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A study of eVTOL safety and controllability using Vorcat and HAMSTR CFD

Award Information
Agency: Department of Defense
Branch: Air Force
Contract: FA8649-21-P-0080
Agency Tracking Number: FX20D-TCSO1-0088
Amount: $149,995.00
Phase: Phase I
Program: STTR
Solicitation Topic Code: AFX20D-TCSO1
Solicitation Number: X20.D
Timeline
Solicitation Year: 2020
Award Year: 2021
Award Start Date (Proposal Award Date): 2020-12-02
Award End Date (Contract End Date): 2021-06-02
Small Business Information
5341 Calatrana drive
Woodland Hills, CA 91364-1111
United States
DUNS: 127204431
HUBZone Owned: No
Woman Owned: No
Socially and Economically Disadvantaged: No
Principal Investigator
 James Collins
 (410) 227-4528
 jpcollinsiii@gmail.com
Business Contact
 Jacob Krispin
Phone: (240) 498-6150
Email: jacob.krispin@gmail.com
Research Institution
 University of Maryland
 James Baeder
 
3179J Martin Hall
College Park, MD 20742-3015
United States

 (301) 405-1107
 Nonprofit college or university
Abstract

This Phase I proposal will examine the feasibility of using Vorcat’s implementation of a grid-free vortex method coupled with the HAMSTR near-body flow solver to provide accurate simulations of the flow over modern, multirotor, eVTOL vehicles. The combination of these codes will result in a reliable CFD tool with the capability to accurately simulate eVTOL aerodynamics over a large set of flight conditions without resorting to turbulence modeling. When used in the design process, the ability to accurately simulate the correct flow conditions will lead to safer and better controlled eVTOL vehicle resulting in  better design, and will minimization of cost and risk involved in flight tests. It can also be use in the design of realistic flight simulators for pilot training that would further enhancing safety. The project is motivated by the unique capabilities of the Vorcat code in efficiently capturing the physics of complex turbulent flows by using vortical elements to represent the vortices that lie at the heart of turbulent fluid motion.  This (Phases I & II) study will examine the potential benefits gained from coupling the University of Maryland (UMD) HAMSTR technology with the Vorcat technology: the idea is to take advantage of the strengths of both codes – the former applied to near-body flow and the latter to the turbulent flow away from the body – so as to yield a superior computing capability to model the entire flow field. The phase I study will focus on answering several questions that will establish the parameters controlling when and in what way eVTOL aerodynamics can be modeled accurately and effectively. This study will investigate an experimental setting tested at UMD: rotor downwash and its interactions with an offset wing on a helicopter fuselage will be simulated and compared with available experimental data.  The goal is to establish the optimal setup that provides rapid and accurate results that are critical for further, reliable analyses of flight safety, controllability, and other aspects, which can have a major effect on the future of the eVTOL industry. If successful, this project will produce a revolutionary computational methodology that is fast, reliable, and accurate for predicting complex high Reynolds number, turbulent flows associated with advanced, frequently “outside-the-box” eVTOL aerodynamic designs. In Phase II and beyond, the work will focus on pre-selected configurations – possibly of potential customers - that introduce challenging physics, e.g., multi-rotor, moving parts, in proximity to other objects, and free flow settings. Turbulence intensities at various regions will be examined, as well as resolving non-steady interactions of rotor-shed vorticity with other vorticity sources in the flowfield, tracking of wake vortices, etc. It is expected that at the end of Phase I the feasibility of the proposed software technology will be proven and lay the ground work for its validation and verification in Phase II.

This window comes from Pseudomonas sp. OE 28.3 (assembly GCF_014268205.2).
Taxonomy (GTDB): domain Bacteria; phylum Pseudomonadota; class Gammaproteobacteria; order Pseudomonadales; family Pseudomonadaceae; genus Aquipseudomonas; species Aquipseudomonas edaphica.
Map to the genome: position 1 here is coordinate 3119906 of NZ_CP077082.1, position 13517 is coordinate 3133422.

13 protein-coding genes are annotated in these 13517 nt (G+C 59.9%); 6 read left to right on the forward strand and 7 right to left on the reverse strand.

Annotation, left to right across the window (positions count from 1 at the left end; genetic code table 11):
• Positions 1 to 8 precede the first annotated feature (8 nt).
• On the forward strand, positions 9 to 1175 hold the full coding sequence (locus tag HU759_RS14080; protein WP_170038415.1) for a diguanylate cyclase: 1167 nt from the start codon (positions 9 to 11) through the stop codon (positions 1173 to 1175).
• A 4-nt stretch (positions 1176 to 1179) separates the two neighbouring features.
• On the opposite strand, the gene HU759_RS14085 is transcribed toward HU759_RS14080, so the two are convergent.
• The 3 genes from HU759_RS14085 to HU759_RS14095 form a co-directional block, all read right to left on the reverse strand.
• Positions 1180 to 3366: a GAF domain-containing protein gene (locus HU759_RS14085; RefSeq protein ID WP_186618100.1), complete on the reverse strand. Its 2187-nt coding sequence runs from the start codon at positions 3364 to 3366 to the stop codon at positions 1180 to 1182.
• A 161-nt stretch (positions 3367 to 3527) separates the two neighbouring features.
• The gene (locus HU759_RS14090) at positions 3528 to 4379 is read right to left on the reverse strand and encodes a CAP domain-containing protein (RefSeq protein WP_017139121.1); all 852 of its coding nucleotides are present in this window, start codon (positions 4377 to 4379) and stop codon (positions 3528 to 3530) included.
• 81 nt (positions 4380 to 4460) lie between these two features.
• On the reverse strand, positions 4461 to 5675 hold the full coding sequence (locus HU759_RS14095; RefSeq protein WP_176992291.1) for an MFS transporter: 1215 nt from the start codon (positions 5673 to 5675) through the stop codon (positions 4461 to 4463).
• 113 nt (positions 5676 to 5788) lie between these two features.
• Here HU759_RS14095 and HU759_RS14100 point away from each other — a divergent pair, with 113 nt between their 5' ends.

* Information listed above is at the time of submission. *

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